Television is a relatively progressive medium when compared to say, film. For the simple fact that there is a lot more time to fill, far more tv shows than movies pass the Bechdel Test (The test is: are there (1) two women (2) who talk to each other (3) about something other than a man. You’d be surprised how many movies don’t even pass part one. This is important because if women aren’t talking to one another, then they aren’t advancing plot, and once again women are relegated to the audience of heroic manly deeds).
But tv is also like a parallel universe with strange rules. Angry grown ups say things like “Mother flipper!” and no one says “Goodbye!” or “Later!” when they’re hanging up the phone. For this reason it’s possible for tv shows to appear extremely dated even when they’re currently airing.
One of tv’s enormous failures is its inability to portray gay men as actual human beings (and lesbians as people who exist at all, but we’ll get there). While popular mythology suggests that the gays are promiscuous drug using whores and OMG if we let them marry each other it’s humans and DOGS next!!! On tv the gays are usually best friend props to straight women and completely desexualized.
In the 90s the gays tended to be chaste saints dying of AIDS whose primary purpose was to give us breeders an Important Lesson about living life to the fullest. In Beverly Hills, 90210 season seven, Kelly works at a hospice and befriends a dying patient, Jimmy Gold. (Two asides here, first, IMDB tells me he was the accompaniest in Girls will be Girls, a Booze Tube favorite film, second Jimmy Gold? The other Jew along with David Silver? Come on, 90210!) Jimmy contracted HIV from his dead boyfriend who wasn’t faithful, whereas Jimmy hasn’t dated anyone since his partner died. He teaches Kelly about the magic of living life to its fullest, before dying concluding his three episode arc.
(The Real World’s Pedro was another dying AIDS Saint, whose icon was recently trotted out for a bizarre movie remake based entirely on docu footage. Between this and Grey Gardens it’s like an art/life ouroboros.)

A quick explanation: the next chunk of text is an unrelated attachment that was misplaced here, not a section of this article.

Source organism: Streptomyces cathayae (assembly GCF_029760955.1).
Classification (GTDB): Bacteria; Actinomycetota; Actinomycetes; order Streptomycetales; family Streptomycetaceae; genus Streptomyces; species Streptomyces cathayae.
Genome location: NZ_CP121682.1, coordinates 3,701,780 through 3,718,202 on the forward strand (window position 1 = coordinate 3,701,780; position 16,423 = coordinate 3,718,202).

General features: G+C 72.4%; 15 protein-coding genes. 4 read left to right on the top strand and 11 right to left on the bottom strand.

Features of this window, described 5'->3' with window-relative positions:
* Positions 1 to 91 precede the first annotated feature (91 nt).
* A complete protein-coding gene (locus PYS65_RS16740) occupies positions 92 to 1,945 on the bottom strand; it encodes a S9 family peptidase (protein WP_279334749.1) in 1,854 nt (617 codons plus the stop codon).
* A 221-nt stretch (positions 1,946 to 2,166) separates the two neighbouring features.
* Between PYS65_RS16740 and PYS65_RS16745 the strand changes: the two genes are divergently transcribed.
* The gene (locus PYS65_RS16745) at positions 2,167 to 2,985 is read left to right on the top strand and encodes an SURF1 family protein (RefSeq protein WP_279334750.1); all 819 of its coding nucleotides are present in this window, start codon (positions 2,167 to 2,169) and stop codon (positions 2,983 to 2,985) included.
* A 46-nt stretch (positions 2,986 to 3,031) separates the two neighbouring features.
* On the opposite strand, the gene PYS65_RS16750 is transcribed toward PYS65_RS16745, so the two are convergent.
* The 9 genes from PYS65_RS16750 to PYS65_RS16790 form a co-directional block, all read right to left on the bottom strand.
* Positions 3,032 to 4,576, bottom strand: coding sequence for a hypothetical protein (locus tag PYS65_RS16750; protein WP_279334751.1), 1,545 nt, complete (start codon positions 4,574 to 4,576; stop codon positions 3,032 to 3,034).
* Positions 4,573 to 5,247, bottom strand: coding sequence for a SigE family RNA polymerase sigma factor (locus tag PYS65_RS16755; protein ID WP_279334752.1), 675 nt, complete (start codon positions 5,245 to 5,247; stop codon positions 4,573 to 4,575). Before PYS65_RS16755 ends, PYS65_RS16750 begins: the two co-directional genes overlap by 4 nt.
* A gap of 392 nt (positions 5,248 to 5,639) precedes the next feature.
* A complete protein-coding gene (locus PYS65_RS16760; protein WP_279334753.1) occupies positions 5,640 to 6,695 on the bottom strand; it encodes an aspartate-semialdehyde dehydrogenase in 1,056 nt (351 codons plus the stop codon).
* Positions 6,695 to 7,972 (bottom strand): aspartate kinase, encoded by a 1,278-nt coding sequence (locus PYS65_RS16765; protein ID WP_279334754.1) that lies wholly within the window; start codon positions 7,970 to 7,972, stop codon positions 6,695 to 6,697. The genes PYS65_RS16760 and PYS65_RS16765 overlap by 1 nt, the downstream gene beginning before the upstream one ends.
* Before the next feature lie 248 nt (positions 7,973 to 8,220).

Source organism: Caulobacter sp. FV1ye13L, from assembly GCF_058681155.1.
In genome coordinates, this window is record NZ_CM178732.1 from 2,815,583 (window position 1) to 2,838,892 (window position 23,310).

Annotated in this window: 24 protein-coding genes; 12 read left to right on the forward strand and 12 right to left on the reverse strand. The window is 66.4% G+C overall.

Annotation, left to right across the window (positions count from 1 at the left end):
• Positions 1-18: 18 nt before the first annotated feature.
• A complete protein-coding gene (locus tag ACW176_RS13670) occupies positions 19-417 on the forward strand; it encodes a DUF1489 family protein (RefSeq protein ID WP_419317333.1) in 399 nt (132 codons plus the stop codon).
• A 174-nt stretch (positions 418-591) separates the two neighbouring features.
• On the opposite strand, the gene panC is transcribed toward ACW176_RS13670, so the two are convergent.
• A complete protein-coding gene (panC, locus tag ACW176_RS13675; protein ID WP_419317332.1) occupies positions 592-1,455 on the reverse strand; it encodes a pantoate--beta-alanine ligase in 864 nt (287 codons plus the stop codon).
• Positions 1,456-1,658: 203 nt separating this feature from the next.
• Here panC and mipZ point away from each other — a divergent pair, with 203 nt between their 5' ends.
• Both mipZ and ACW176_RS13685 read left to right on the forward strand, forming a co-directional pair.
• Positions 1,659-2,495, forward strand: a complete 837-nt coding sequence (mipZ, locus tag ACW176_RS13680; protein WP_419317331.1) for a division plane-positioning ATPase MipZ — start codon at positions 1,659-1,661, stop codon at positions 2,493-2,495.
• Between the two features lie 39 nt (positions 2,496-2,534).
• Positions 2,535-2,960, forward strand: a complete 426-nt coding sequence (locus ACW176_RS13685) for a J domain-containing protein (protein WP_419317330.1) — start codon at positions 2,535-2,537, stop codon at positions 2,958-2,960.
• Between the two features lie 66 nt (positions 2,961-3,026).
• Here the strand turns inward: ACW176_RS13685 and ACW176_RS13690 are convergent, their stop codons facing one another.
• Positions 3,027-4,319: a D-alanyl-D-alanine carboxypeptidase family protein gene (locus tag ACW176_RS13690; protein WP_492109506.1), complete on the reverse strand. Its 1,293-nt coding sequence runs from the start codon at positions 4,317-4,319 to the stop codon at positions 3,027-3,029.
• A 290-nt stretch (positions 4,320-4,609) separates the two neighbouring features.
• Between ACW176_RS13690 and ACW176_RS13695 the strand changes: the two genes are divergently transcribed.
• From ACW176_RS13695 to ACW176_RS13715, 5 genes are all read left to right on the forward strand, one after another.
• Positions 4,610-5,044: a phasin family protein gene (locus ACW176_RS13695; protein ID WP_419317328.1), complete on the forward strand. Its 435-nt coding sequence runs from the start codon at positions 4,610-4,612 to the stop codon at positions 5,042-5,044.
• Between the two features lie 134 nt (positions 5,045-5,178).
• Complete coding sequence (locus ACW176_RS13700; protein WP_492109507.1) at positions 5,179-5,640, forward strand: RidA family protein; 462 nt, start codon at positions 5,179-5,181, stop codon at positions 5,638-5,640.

On Melrose Place our main gay, Matt has not yet, in the four seasons I’ve watched gotten AIDS, but he did date a soldier with it, and the soldier’s paranoia contributed to the end of the relationship. But Matt is constantly engaging in a tv behavior that cracks me up: the chaste bro hug.
Now when straight people on tv are in a relationship, they often hold hands, kiss, cuddle and wake up in bed together. When gay guys are in a relationship they pull each other into four second hugs while thumping each others’ backs like they’re trying to dislodge a chunk of Chinese food. The night before Billy’s doomed wedding to Allison, Matt hooks up with the best man, who Billy previously assumed was straight. We the viewers see Billy watching through the window as Matt pulls Best Man in for a bro hug and then the camera turns to Billy’s disgusted and horrified face. The next day Billy can barely name what he saw, but Matt tells us it was kissing. Billy (rudely!) interrogates Best Man as to whether he’s ever been attracted to him. (Presume much?)
And let’s not forget the disaster that is Will and Grace. Will was freaking hot, so how come he never dated anyone longer than a couple months? Why did he never seem to have a boyfriend? Why was a show about a gay guy and a straight girl really just about a straight girl and her gay handbag?
Fast Forwarding to the naughties, boys can kiss on tv! Adorable Erik van der Woodson from Gossip Girl has a steady boyfriend! Progress!
Except not quite. The Perpetual Chaste Bro Hug has transformed into the Perpetual Invisible Relationship.
Now we trade on the idea that the first thing to go in relationship (other than leg-shaving, amirite brah!) is the sex. Hetero tv characters in their teens and twenties switch up partners like they’re in their teens and twenties while gay characters end up like Nancy Drew who was given boring Ned for a boyfriend specifically so that readers wouldn’t wonder why she didn’t have one.
Sure, gay guys have boyfriends, but they’re rarely seen, and the inner workings of their relationships are invisible which would be fine if the topic of the show were “Establishing world peace” or “How to bake awesome pies,” but on shows like Gossip Girl or Secret Life of the American Teenager, relationships are the topic, and it’s an area of life in which we’re only comfortable letting the gays be bystanders.